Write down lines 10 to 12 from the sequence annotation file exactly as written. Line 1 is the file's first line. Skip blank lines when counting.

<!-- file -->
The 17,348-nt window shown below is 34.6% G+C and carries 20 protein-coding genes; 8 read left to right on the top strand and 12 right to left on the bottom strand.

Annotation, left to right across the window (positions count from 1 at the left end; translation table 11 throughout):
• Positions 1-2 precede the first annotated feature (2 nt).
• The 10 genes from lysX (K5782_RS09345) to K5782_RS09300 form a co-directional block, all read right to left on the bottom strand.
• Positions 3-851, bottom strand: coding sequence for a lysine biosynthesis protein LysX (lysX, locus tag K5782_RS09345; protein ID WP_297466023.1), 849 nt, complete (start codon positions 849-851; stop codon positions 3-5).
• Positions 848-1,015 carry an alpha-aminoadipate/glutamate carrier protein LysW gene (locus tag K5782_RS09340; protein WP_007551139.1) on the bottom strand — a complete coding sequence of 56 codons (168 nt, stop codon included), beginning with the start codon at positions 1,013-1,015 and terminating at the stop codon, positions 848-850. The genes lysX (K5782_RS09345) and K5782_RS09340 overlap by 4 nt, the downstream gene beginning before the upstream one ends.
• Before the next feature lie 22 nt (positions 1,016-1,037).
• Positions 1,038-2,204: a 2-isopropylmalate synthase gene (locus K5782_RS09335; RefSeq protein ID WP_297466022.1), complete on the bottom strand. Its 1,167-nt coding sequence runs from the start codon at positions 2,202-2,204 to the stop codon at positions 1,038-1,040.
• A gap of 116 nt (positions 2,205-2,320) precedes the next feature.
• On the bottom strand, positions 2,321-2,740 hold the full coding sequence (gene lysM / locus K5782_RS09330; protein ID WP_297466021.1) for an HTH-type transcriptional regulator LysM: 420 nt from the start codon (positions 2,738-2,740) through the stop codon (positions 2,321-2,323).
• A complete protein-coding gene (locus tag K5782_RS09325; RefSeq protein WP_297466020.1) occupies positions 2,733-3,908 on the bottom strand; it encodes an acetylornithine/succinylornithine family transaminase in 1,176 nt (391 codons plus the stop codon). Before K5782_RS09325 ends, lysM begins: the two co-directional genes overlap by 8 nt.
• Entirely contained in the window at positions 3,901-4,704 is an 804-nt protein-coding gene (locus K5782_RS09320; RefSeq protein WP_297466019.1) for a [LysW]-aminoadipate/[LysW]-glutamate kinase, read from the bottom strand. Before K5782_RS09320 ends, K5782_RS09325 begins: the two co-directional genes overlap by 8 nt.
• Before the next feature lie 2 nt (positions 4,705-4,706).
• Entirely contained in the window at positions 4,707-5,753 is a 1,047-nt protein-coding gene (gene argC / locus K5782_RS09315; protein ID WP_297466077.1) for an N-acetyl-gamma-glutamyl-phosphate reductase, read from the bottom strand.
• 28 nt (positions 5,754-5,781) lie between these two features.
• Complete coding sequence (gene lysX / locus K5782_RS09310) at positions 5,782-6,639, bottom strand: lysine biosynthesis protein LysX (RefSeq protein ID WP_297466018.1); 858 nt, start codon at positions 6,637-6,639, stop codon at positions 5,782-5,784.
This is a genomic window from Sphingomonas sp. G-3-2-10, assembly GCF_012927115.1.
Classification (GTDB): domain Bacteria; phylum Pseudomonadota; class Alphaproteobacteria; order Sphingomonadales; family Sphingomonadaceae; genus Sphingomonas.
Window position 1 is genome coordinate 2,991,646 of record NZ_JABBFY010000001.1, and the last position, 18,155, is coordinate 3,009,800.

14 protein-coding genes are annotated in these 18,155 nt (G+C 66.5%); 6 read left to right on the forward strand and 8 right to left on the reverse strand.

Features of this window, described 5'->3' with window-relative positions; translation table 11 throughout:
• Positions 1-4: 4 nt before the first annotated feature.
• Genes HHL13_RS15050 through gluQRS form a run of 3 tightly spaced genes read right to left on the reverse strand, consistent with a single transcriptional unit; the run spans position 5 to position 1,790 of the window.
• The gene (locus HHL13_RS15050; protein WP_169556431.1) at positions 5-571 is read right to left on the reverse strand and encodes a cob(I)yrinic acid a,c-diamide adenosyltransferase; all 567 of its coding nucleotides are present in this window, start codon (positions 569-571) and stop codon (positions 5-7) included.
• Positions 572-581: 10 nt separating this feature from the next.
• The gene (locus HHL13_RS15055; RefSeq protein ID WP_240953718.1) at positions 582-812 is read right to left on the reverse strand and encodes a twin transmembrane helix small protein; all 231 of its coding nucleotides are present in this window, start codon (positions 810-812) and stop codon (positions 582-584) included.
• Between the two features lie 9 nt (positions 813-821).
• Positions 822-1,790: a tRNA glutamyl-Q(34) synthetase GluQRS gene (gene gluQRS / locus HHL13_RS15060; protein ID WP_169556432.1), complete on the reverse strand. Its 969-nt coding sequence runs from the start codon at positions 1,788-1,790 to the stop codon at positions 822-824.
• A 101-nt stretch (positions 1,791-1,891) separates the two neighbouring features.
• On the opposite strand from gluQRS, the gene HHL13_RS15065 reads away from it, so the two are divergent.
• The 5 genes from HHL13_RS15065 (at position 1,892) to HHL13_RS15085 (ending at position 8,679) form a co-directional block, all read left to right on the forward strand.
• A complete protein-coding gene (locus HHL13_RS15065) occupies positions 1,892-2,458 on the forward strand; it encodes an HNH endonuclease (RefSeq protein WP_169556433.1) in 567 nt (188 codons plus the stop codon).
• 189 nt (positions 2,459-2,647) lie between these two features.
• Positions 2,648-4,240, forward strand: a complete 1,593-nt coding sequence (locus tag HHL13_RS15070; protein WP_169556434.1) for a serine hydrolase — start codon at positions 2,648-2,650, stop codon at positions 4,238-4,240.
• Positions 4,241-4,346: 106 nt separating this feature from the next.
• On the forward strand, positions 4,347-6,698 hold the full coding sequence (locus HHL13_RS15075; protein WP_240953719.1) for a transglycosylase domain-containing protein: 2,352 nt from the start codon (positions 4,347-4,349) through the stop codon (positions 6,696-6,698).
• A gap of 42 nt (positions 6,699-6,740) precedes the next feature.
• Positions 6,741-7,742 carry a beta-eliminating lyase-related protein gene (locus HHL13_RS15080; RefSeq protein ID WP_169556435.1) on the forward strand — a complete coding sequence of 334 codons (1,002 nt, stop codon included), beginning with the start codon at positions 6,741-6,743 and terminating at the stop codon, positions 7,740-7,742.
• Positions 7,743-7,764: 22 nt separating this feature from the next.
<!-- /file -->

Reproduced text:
• On the bottom strand, positions 2,321-2,740 hold the full coding sequence (gene lysM / locus K5782_RS09330; protein ID WP_297466021.1) for an HTH-type transcriptional regulator LysM: 420 nt from the start codon (positions 2,738-2,740) through the stop codon (positions 2,321-2,323).
• A complete protein-coding gene (locus tag K5782_RS09325; RefSeq protein WP_297466020.1) occupies positions 2,733-3,908 on the bottom strand; it encodes an acetylornithine/succinylornithine family transaminase in 1,176 nt (391 codons plus the stop codon). Before K5782_RS09325 ends, lysM begins: the two co-directional genes overlap by 8 nt.
• Entirely contained in the window at positions 3,901-4,704 is an 804-nt protein-coding gene (locus K5782_RS09320; RefSeq protein WP_297466019.1) for a [LysW]-aminoadipate/[LysW]-glutamate kinase, read from the bottom strand. Before K5782_RS09320 ends, K5782_RS09325 begins: the two co-directional genes overlap by 8 nt.